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has attempted to supply the deficiency of Chambers; or on the plan of that gentleman's work, and as a part of it, to introduce an account of American literature. He accordingly presents the work of Chambers, slightly modified by a few verbal alterations, so as to give unity to the undertaking, together with additions embracing a history of literary efforts in the United States. The additions, in their successive parts, are incorporated with the English work, and observe the proper chronological order.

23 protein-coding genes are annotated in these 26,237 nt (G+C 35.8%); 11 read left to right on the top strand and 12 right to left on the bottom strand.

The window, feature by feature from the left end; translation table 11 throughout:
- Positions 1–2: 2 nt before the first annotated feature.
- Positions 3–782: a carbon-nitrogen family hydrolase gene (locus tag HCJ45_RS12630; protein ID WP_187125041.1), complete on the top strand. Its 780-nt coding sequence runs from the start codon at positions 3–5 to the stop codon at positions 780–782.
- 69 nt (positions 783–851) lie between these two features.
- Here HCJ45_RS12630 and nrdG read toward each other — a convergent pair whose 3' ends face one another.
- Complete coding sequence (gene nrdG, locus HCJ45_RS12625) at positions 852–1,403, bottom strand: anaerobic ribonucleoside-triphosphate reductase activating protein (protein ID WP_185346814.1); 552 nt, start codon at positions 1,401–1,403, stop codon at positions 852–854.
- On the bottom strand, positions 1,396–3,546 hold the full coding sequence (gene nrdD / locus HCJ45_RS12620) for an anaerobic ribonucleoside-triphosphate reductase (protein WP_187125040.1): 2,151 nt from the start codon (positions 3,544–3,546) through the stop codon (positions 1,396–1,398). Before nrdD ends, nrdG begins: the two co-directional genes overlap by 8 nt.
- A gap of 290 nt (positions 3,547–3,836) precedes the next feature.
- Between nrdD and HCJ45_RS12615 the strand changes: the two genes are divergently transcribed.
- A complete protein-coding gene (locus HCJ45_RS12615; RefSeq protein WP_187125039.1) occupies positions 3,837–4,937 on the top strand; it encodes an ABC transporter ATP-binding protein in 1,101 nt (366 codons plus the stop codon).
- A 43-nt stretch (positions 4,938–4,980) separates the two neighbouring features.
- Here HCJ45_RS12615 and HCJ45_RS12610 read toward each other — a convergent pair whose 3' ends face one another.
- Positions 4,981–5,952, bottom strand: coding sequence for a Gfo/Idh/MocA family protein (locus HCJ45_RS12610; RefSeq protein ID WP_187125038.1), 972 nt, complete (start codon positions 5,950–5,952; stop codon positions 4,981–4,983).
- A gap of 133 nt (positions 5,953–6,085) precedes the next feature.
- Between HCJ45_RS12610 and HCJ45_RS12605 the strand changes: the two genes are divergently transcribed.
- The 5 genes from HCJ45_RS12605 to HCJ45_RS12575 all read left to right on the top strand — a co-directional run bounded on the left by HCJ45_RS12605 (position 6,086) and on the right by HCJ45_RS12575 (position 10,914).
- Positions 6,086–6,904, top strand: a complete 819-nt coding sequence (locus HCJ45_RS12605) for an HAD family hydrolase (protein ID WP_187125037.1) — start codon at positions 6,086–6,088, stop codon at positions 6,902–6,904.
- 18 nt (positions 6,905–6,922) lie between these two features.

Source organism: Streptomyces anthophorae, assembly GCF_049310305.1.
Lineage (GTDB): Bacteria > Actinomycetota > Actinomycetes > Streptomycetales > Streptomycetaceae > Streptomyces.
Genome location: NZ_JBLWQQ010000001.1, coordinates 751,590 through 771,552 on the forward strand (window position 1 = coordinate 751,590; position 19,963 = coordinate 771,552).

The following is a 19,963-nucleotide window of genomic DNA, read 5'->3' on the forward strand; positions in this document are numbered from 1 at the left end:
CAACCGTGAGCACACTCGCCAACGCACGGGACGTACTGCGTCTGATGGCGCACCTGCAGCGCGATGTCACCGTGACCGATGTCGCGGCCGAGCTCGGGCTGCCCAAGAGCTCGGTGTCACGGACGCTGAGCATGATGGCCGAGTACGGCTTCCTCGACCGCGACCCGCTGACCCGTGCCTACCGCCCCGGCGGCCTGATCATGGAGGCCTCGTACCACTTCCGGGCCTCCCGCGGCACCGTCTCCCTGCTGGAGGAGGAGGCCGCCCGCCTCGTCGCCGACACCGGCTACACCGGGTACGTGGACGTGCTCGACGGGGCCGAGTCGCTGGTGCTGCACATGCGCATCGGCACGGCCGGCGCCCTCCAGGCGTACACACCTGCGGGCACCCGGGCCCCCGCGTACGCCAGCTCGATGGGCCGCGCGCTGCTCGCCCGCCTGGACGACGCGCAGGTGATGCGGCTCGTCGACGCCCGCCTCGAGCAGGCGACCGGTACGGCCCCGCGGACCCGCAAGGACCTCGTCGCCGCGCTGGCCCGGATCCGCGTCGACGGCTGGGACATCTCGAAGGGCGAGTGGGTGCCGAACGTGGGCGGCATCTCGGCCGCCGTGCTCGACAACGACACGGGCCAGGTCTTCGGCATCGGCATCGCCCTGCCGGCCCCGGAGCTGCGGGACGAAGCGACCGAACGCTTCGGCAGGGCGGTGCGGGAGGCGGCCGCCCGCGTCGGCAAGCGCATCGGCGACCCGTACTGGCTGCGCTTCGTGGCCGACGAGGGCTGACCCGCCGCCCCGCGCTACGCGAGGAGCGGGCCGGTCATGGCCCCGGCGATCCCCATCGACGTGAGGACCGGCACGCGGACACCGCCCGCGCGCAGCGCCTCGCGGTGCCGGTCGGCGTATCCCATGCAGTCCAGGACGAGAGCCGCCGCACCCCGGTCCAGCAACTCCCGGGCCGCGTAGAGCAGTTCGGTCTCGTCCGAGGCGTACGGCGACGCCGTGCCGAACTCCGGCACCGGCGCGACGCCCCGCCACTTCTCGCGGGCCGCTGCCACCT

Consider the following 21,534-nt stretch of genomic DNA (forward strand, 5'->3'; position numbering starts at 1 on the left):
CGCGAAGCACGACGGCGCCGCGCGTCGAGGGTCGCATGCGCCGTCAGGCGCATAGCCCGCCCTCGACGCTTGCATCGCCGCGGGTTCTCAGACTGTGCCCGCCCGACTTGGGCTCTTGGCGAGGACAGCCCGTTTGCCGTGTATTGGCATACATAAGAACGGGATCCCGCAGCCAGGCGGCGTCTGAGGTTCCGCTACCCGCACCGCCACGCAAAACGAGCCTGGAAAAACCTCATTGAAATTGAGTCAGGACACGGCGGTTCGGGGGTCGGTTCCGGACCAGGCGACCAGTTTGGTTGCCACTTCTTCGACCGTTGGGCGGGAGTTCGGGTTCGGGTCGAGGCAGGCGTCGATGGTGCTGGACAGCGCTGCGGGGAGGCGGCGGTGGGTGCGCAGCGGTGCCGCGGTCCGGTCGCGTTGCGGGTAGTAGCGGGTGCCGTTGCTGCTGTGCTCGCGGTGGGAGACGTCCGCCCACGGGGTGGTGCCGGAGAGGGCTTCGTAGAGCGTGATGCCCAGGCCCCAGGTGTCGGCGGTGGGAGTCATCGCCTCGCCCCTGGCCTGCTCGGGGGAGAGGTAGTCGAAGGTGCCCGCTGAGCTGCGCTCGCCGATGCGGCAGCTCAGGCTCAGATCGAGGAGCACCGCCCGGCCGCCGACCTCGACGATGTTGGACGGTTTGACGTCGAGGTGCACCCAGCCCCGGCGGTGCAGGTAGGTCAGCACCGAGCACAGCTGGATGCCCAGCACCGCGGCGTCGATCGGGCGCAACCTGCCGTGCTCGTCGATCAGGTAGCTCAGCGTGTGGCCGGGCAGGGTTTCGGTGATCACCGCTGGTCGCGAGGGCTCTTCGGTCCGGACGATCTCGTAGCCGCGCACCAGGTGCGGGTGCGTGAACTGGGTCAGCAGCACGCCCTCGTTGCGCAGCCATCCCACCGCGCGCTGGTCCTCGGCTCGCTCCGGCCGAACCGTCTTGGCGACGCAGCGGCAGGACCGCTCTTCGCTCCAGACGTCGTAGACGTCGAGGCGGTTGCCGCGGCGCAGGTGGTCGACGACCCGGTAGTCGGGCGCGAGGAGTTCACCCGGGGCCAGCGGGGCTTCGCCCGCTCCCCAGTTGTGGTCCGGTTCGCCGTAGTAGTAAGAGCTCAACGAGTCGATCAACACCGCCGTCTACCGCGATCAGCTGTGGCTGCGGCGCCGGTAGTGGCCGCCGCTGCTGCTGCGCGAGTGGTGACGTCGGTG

It was thought sable to follow the general method of Mr. Chambers, and to observe, so far as it could be ascertained, the due proportion, which, in quantity at least, American literature bears to that of the parent Isles. On this scale, the additional matter was graduated, and it is believed to constitute not far from a just proportion. As; however, great brevity was aimed at in the English work, this circumstance allowed the American editor to say much less, respecting the literary labours of his countrymen, than he could have otherwise wished to say. Many names are omitted from necessity-some, perhaps, that might have been introduced with as much propriety, as several that have found a place in the volume. The difficulty of making a selection out of more than two thousand living writers, for such is the conjectured number in the United States, and out of, we know not how many writers that are deceased, was obvious to the editor from the first, and has pressed upon him from step to step, in his labours. But he has done the best that he could, in the space to which his judgment has restricted the undertaking. He is not, however, assured, that even on this limited scale, some names are not omitted which ought to have been introduced. Should such be ascertained to be the fact, the omission will be cheerfully supplied in a future edition of the work, if that should be ever called for. As no personal prejudices have been knowingly indulged, and no political, sectional, or sectarian purposes have been sought to be answered in the preparation of the book; the possibility of mistakes in the matter just alluded to, may be safely acknowledged, and the intention of rectifying them sincerely pledged. The single object of the American portion of the work has been, to give a just and proportionate liistory of the English language and the literature of the language, so far as these have been affected by the intellectual efforts of the Anglo-American people.